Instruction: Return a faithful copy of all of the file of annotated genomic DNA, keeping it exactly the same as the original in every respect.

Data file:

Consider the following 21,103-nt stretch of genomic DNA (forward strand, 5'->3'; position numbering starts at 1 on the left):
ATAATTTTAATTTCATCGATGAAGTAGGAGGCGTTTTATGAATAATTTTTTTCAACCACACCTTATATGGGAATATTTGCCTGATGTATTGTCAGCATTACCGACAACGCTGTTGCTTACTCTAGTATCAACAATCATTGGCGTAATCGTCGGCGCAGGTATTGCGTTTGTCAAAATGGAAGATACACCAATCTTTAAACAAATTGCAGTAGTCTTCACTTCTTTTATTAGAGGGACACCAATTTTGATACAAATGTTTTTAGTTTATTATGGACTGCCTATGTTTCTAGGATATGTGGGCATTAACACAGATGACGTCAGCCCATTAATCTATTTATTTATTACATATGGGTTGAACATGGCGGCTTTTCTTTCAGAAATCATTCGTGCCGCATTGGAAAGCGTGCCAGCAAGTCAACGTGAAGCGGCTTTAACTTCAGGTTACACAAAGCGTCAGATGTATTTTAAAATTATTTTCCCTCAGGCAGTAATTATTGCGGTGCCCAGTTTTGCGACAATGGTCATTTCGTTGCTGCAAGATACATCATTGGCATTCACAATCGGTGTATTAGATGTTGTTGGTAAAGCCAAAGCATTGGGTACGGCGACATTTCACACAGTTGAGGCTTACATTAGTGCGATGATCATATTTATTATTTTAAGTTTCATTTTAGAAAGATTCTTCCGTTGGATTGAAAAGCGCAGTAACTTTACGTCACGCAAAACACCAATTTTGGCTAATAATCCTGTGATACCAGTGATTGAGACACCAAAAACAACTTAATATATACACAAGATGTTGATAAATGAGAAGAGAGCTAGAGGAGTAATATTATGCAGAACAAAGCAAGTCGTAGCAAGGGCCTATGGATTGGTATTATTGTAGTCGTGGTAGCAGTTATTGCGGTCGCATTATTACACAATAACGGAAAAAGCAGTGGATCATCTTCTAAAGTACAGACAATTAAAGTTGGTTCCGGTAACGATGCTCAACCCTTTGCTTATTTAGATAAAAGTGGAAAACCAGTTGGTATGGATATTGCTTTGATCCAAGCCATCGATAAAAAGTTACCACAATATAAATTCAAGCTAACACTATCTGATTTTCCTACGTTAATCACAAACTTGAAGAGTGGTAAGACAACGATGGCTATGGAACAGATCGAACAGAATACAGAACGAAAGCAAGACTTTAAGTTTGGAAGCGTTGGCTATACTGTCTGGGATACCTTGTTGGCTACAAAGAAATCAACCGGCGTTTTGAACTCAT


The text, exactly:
Consider the following 21,103-nt stretch of genomic DNA (forward strand, 5'->3'; position numbering starts at 1 on the left):
ATAATTTTAATTTCATCGATGAAGTAGGAGGCGTTTTATGAATAATTTTTTTCAACCACACCTTATATGGGAATATTTGCCTGATGTATTGTCAGCATTACCGACAACGCTGTTGCTTACTCTAGTATCAACAATCATTGGCGTAATCGTCGGCGCAGGTATTGCGTTTGTCAAAATGGAAGATACACCAATCTTTAAACAAATTGCAGTAGTCTTCACTTCTTTTATTAGAGGGACACCAATTTTGATACAAATGTTTTTAGTTTATTATGGACTGCCTATGTTTCTAGGATATGTGGGCATTAACACAGATGACGTCAGCCCATTAATCTATTTATTTATTACATATGGGTTGAACATGGCGGCTTTTCTTTCAGAAATCATTCGTGCCGCATTGGAAAGCGTGCCAGCAAGTCAACGTGAAGCGGCTTTAACTTCAGGTTACACAAAGCGTCAGATGTATTTTAAAATTATTTTCCCTCAGGCAGTAATTATTGCGGTGCCCAGTTTTGCGACAATGGTCATTTCGTTGCTGCAAGATACATCATTGGCATTCACAATCGGTGTATTAGATGTTGTTGGTAAAGCCAAAGCATTGGGTACGGCGACATTTCACACAGTTGAGGCTTACATTAGTGCGATGATCATATTTATTATTTTAAGTTTCATTTTAGAAAGATTCTTCCGTTGGATTGAAAAGCGCAGTAACTTTACGTCACGCAAAACACCAATTTTGGCTAATAATCCTGTGATACCAGTGATTGAGACACCAAAAACAACTTAATATATACACAAGATGTTGATAAATGAGAAGAGAGCTAGAGGAGTAATATTATGCAGAACAAAGCAAGTCGTAGCAAGGGCCTATGGATTGGTATTATTGTAGTCGTGGTAGCAGTTATTGCGGTCGCATTATTACACAATAACGGAAAAAGCAGTGGATCATCTTCTAAAGTACAGACAATTAAAGTTGGTTCCGGTAACGATGCTCAACCCTTTGCTTATTTAGATAAAAGTGGAAAACCAGTTGGTATGGATATTGCTTTGATCCAAGCCATCGATAAAAAGTTACCACAATATAAATTCAAGCTAACACTATCTGATTTTCCTACGTTAATCACAAACTTGAAGAGTGGTAAGACAACGATGGCTATGGAACAGATCGAACAGAATACAGAACGAAAGCAAGACTTTAAGTTTGGAAGCGTTGGCTATACTGTCTGGGATACCTTGTTGGCTACAAAGAAATCAACCGGCGTTTTGAACTCAT